We retrospectively reviewed the medical records and radiographs of all 39 patients (45 knees) with rheumatoid arthritis who underwent a revision total knee arthroplasty procedure from January 1994 to January 2006. Our data analyzed were collected prospectively and stored in a total joint arthroplasty database. Thirty-two of the patients were women and seven men. Twenty-three revisions were performed on the right knee and 22 on the left. The average patient age (± standard deviation) at the time of revision surgery was 61.9 ± 12.1 years (range, 32-83 years). The primary total knee arthroplasty procedure was performed at our institution in 30 of the 45 revision procedures reviewed. The average time to revision from the initial primary procedure in these 30 knees was 96.6 months (range, 0.5-204 months). For the remaining 15 revision procedures, the details of the primary total knee arthroplasty were not available for review as these patients were referred by neighboring institutions. Overall, 27 of the revision procedures were performed for mechanical failure (aseptic failure) of one or more of the prosthetic components and 18 of the revision procedures were indicated for either subacute or chronic infection (septic failure) (Table 1). The minimum followup was 2 years (range, 2-9 years). For patients with mechanical failure the average followup was 48.5 months (range, 24-108 months), while the average followup for patients with infection was 52.3 months (range, 24-129 months). Two patients were lost to followup (one aseptic failure, one septic failure). No patients were seen in followup specifically for this study, however, the senior authors (MJK, VMG) have evaluated and followed these patients continually. Institutional review board approval was obtained prior to the collection of any data.

Table 1

Table 1

All patients undergoing revision total knee arthroplasty for mechanical failure were treated with a similar surgical protocol. We excluded deep periprosthetic infection in all patients by routine white blood cell count, erythrocyte sedimentation rate, C-reactive protein, and aspiration and culture of the joint. After removal of the tibial polyethylene component, each of the prosthetic components was individually evaluated for wear and mechanical stability. Severely worn or mechanically loose components were revised at the discretion of the operating surgeon and the tibial polyethylene was exchanged routinely. The degree and complexity of the revision procedure and the necessary revision components used varied within this subgroup of patients (Table 2).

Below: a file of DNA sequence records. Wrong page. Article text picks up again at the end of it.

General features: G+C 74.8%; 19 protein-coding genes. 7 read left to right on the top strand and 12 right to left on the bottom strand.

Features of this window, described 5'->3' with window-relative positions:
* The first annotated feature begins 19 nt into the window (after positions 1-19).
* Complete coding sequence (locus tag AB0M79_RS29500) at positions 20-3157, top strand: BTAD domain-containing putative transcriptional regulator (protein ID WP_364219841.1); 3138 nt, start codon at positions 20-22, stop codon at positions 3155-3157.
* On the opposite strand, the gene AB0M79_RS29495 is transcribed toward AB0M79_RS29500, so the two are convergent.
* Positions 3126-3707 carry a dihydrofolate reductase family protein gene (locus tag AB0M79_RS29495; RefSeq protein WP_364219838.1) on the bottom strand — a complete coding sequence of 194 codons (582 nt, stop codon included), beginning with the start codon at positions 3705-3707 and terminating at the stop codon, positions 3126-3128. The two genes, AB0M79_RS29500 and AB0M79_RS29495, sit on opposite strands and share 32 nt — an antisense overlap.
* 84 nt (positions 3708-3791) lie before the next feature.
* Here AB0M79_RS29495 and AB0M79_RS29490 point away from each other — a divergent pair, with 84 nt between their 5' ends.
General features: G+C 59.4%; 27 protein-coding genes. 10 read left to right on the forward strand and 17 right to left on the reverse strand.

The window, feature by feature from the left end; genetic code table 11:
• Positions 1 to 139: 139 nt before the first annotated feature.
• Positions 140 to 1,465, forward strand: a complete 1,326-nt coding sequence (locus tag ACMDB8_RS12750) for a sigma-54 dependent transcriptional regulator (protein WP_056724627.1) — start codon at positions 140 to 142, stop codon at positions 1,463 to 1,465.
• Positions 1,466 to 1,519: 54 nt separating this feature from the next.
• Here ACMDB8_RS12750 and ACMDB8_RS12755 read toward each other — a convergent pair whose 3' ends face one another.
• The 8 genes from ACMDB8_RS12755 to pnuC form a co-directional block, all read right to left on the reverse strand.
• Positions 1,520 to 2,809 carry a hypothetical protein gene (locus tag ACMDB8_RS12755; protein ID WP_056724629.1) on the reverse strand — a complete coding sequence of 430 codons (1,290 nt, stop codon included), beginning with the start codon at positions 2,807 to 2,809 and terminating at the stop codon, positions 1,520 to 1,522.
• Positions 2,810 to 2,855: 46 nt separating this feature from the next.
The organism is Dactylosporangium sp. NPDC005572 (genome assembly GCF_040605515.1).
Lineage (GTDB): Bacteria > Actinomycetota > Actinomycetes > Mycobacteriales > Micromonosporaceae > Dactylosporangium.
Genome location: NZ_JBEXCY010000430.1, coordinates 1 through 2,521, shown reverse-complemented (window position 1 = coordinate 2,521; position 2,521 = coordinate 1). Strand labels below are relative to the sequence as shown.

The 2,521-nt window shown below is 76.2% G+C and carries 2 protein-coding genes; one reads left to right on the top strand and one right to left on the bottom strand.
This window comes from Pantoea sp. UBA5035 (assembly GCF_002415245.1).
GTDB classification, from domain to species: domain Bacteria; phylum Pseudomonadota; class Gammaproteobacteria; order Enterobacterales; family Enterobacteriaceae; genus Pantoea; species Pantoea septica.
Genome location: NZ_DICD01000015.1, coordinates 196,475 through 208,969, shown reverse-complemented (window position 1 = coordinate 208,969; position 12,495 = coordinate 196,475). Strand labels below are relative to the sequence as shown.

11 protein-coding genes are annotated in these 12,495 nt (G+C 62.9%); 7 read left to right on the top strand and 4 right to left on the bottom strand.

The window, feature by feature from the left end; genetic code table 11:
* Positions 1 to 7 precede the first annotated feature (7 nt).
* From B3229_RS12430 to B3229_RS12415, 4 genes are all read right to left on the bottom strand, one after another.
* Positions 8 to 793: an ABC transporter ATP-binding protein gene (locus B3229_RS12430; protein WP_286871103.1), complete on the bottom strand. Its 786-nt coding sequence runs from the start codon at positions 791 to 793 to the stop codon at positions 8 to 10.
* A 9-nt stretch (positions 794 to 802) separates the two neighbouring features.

Table 2

Table 2

Patients who underwent revision for infection presented with similar symptoms, including pain, a large knee effusion, knee erythema and warmth, difficulty with knee range of motion, and pain with weight bearing. Deep periprosthetic infection was confirmed in all 17 revisions by routine white blood cell count, erythrocyte sedimentation rate, C-reactive protein, aspiration with joint fluid cell count, and culture of the joint fluid. The infection was considered chronic in 14 patients (15 knees) and acute in two patients (two knees). A number of organisms were cultured from either the initial knee aspirate or from the intraoperative biopsy specimens (Table 3).

Table 3

Table 3

Twelve of the 17 knees treated for infection were managed with a two-stage periprosthetic infection protocol (Table 3). During the first stage, all prosthetic components were removed, a complete irrigation and débridement of the joint was performed, all remaining cement was removed using bone conserving techniques, and an antibiotic-laden cement spacer was inserted. After a 6-week course of intravenous antibiotic therapy and normalization of a patient's serologic markers, the second-stage reconstruction was performed. Three knees with a chronic infection and two knees with a more acute infection history were managed by complete irrigation and débridement of the knee on multiple occasions during the same hospital course with exchange of the tibial polyethylene component (Table 3). A two-stage periprosthetic infection protocol was not performed for the three knees with a chronic infection as this protocol was deemed too extensive and potentially life threatening in these patients.

Each patient underwent supervised postoperative physiotherapy. All patients were allowed to weight bear to tolerance and were mobilized by postoperative Day 1. During the acute hospital course each patient participated in daily physiotherapy for 30 to 45 minutes. Following hospital discharge, patients continued an outpatient supervised physiotherapy regimen at a duration and intensity suggested by the physiotherapist.